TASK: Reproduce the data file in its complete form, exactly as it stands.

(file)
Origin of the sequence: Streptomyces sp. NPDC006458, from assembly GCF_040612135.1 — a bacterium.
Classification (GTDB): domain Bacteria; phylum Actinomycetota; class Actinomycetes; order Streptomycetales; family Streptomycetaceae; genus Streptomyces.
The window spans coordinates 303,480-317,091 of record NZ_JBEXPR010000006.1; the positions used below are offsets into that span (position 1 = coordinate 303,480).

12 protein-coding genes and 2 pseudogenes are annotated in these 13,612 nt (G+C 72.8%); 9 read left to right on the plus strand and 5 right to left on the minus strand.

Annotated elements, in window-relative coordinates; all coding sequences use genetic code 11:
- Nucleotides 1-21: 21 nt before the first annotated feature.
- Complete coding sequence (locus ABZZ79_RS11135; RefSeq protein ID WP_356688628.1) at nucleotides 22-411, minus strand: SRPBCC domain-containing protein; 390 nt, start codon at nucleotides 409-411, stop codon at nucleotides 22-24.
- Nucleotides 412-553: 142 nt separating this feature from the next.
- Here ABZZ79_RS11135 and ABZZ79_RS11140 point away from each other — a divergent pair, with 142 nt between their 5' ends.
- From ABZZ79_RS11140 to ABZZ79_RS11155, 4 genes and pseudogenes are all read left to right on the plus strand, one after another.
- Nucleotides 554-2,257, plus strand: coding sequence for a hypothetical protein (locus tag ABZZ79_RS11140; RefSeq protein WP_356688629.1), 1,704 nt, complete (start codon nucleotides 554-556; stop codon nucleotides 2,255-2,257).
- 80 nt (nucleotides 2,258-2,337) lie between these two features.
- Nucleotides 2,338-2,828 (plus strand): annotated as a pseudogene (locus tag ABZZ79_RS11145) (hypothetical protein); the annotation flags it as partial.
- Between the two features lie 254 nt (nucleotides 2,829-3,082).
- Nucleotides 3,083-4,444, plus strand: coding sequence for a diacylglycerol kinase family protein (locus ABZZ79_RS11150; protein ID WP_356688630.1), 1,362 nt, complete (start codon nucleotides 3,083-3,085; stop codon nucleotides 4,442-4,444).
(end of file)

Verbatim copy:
Origin of the sequence: Streptomyces sp. NPDC006458, from assembly GCF_040612135.1 — a bacterium.
Classification (GTDB): domain Bacteria; phylum Actinomycetota; class Actinomycetes; order Streptomycetales; family Streptomycetaceae; genus Streptomyces.
The window spans coordinates 303,480-317,091 of record NZ_JBEXPR010000006.1; the positions used below are offsets into that span (position 1 = coordinate 303,480).

12 protein-coding genes and 2 pseudogenes are annotated in these 13,612 nt (G+C 72.8%); 9 read left to right on the plus strand and 5 right to left on the minus strand.

Annotated elements, in window-relative coordinates; all coding sequences use genetic code 11:
- Nucleotides 1-21: 21 nt before the first annotated feature.
- Complete coding sequence (locus ABZZ79_RS11135; RefSeq protein ID WP_356688628.1) at nucleotides 22-411, minus strand: SRPBCC domain-containing protein; 390 nt, start codon at nucleotides 409-411, stop codon at nucleotides 22-24.
- Nucleotides 412-553: 142 nt separating this feature from the next.
- Here ABZZ79_RS11135 and ABZZ79_RS11140 point away from each other — a divergent pair, with 142 nt between their 5' ends.
- From ABZZ79_RS11140 to ABZZ79_RS11155, 4 genes and pseudogenes are all read left to right on the plus strand, one after another.
- Nucleotides 554-2,257, plus strand: coding sequence for a hypothetical protein (locus tag ABZZ79_RS11140; RefSeq protein WP_356688629.1), 1,704 nt, complete (start codon nucleotides 554-556; stop codon nucleotides 2,255-2,257).
- 80 nt (nucleotides 2,258-2,337) lie between these two features.
- Nucleotides 2,338-2,828 (plus strand): annotated as a pseudogene (locus tag ABZZ79_RS11145) (hypothetical protein); the annotation flags it as partial.
- Between the two features lie 254 nt (nucleotides 2,829-3,082).
- Nucleotides 3,083-4,444, plus strand: coding sequence for a diacylglycerol kinase family protein (locus ABZZ79_RS11150; protein ID WP_356688630.1), 1,362 nt, complete (start codon nucleotides 3,083-3,085; stop codon nucleotides 4,442-4,444).